In this, the third and final post to feature an event at the Oxford Alumni Weekend, I would like to share with you the notes I made at the Contemporary Women Writers session with Joanna Trollope, Francesca Kay and Clare Morgan.
Q: Do you show early drafts of your work to other people?
JT: I’m no good at sharing work in progress with anyone. My editor will see the 4th or 5th version. Usually my editor, sometimes one of my daughters, will see the novel first.
FK: The very first person that read my work was my daughter because she typed it for me. You’ve just got to grit your teeth and your nerve and get through the writing process by yourself. It’s not a community activity.
CM: Some people benefit hugely at certain stages of their writing career by sharing their work with other people. I tend to get it right to a certain extent before I want to show it to other people. I show it to someone close to me so that I don’t make a complete fool of myself.
Q: What is the role of an editor?
JT: The role of an editor is absolutely enormous. I learned a great deal from my first editor 35 years ago about presenting characters, varying tension and the presentation of dialogue. I don’t think there is a single writer on this earth whose work would not improve by editing.
FK: My agent put in commas and removed words and I knew he was right. This paring down by someone you trust is a creative process, not a destructive one.
CM: Acute editing is a) marvellous and a relatively rare skill; b) to be valued by any writer.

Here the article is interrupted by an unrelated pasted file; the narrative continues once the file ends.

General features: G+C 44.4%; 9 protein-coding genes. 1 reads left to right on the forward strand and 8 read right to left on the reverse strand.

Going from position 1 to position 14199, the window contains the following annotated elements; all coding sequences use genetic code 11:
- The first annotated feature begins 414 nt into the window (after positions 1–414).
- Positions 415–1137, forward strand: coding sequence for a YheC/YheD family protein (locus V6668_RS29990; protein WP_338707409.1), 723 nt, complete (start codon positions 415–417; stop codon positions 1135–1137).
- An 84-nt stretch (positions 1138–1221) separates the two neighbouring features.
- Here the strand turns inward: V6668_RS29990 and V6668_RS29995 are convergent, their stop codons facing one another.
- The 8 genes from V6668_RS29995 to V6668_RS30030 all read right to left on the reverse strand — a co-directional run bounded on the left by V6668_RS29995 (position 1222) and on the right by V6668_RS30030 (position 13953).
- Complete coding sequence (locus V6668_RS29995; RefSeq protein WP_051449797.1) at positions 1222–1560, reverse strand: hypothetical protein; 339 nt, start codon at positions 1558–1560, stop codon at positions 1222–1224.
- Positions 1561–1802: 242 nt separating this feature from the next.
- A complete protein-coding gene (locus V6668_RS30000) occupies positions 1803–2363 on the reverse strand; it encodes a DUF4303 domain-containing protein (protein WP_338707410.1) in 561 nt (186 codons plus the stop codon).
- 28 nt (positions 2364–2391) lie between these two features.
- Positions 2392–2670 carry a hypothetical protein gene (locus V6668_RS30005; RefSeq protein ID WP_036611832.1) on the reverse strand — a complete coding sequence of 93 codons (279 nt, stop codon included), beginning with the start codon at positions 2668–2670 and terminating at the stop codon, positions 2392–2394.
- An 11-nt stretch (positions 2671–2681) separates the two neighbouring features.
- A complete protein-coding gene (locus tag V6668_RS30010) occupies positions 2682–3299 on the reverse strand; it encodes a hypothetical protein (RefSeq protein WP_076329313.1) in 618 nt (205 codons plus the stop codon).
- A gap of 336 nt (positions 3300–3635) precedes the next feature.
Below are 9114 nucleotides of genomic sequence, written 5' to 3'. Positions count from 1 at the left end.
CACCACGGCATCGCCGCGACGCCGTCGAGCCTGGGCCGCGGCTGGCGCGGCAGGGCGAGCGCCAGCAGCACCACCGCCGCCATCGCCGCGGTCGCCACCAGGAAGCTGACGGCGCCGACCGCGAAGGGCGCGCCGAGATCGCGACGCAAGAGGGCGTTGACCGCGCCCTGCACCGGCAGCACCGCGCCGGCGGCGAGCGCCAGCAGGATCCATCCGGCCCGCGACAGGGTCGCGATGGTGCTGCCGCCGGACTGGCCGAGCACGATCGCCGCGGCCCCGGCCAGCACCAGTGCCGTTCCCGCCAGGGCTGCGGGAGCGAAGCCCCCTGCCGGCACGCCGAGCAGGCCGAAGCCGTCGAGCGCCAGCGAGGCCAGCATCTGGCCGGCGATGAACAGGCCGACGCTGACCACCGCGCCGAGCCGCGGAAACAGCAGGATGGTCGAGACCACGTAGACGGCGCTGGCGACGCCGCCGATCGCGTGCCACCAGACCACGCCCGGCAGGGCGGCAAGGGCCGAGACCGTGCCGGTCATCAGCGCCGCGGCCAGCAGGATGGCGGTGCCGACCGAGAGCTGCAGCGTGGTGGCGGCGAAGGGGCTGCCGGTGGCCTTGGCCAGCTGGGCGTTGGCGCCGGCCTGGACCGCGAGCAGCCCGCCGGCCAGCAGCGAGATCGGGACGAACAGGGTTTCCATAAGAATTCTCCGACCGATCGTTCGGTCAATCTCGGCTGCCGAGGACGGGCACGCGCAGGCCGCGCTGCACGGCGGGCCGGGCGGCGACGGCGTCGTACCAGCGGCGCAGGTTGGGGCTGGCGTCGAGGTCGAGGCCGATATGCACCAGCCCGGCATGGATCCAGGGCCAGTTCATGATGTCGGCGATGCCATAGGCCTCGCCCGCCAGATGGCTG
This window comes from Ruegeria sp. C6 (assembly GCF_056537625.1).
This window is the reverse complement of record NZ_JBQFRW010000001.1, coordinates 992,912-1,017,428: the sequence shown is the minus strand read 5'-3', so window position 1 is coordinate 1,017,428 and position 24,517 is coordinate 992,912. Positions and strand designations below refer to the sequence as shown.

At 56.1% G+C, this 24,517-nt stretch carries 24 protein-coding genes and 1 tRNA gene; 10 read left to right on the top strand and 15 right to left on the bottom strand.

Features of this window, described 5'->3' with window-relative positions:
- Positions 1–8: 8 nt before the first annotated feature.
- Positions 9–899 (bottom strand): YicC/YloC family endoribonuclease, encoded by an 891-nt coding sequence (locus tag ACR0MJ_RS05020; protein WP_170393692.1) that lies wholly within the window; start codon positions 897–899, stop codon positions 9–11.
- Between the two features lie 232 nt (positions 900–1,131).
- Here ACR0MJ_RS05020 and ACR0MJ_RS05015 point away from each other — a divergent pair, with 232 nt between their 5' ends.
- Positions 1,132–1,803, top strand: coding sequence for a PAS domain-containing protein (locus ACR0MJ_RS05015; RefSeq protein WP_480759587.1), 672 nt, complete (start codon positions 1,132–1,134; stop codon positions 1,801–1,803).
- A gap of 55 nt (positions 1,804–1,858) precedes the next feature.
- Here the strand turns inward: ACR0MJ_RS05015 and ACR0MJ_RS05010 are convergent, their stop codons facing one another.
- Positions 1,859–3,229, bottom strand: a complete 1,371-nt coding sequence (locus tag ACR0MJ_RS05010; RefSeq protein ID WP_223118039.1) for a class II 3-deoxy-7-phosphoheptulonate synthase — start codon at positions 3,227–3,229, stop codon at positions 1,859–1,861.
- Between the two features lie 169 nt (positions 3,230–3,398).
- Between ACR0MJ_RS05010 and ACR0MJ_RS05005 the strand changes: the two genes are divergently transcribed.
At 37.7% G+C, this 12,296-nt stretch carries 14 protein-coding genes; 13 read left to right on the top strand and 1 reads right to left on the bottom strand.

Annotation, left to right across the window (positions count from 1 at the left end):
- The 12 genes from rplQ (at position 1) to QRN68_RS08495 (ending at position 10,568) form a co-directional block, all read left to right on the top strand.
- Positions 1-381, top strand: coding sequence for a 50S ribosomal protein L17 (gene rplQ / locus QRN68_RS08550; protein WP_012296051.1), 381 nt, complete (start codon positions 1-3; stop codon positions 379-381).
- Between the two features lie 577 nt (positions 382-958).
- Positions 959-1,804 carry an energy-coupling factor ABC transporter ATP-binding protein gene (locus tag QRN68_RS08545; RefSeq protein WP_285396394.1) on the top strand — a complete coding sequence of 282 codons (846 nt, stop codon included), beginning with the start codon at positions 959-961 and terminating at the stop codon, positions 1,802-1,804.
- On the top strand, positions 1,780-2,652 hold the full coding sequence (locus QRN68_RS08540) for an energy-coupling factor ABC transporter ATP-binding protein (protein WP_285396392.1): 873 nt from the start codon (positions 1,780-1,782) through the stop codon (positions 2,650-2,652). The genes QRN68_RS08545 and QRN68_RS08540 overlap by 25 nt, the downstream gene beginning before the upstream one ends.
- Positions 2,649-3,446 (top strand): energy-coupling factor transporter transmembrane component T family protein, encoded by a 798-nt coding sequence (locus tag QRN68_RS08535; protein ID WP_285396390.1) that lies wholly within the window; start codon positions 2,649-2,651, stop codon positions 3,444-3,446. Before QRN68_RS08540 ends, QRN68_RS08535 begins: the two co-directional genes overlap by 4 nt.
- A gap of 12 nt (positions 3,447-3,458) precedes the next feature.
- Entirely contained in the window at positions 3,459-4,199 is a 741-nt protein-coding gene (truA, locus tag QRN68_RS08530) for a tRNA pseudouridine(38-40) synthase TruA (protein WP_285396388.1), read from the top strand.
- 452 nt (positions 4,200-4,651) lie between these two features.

Q: What would you say to someone at the start of their writing career who wants to get published?
FK: It’s a gruelling process. One needs a huge amount of luck. Publishers can’t read everything or give everything the attention it deserves. My only advice would be keep trying if you’ve got the confidence to do it and you can bear to do it.
JT: When you want to be published very much, don’t despise any form of being published. Whether it’s a piece in a church newsletter or in a magazine, every bit of writing contributes to your accomplishment as an author. Never despise the details.
Q: Would you be happy if you were not published?
FK: Writing is an act of communication. It gave me a great deal of satisfaction to be published. It meant I was communicating what I wanted to say to somebody. Not being published would be like singing into an empty room: you’ve not got the purpose an audience would give you.
JT: If I knew I was writing into a void I’m not sure I could do it. I see the reader as an integral part of what I am writing. Without you, what is the point?
Q: Do you have any advice for aspiring writers?
JT: Always have a notebook with you. Listen to people on buses and in the checkout queue. Fill that notebook with photos and lines of poetry. You are making a patchwork which is training that acute observation of human relationships.
FK: Practice and practice and practice. Writing is, after all, a craft. Even if that writing is the most perfectly crafted shopping list or e-mail, keep those writing tools sharp.
CM: You need the ability to listen to the voice in your head, the intonation and rhythm and pacing of that inner voice that speaks the words of what you are writing to you. Often the authentic voice can be quashed by notions of what’s fashionable or, worse, literary. Try and find that true voice.
Joanna Trollope is the author of fourteen contemporary novels and has also written several historical novels under the pseudonym Caroline Harvey. Her most recent novel, Friday Nights, explores the nature of female friendships.
Francesca Kay’s debut novel, An Equal Stillness, is written in the style of a biography of a fictional artist, Jennet Mallow.
Clare Morgan is director of the Master of Studies in Creative Writing at the University of Oxford.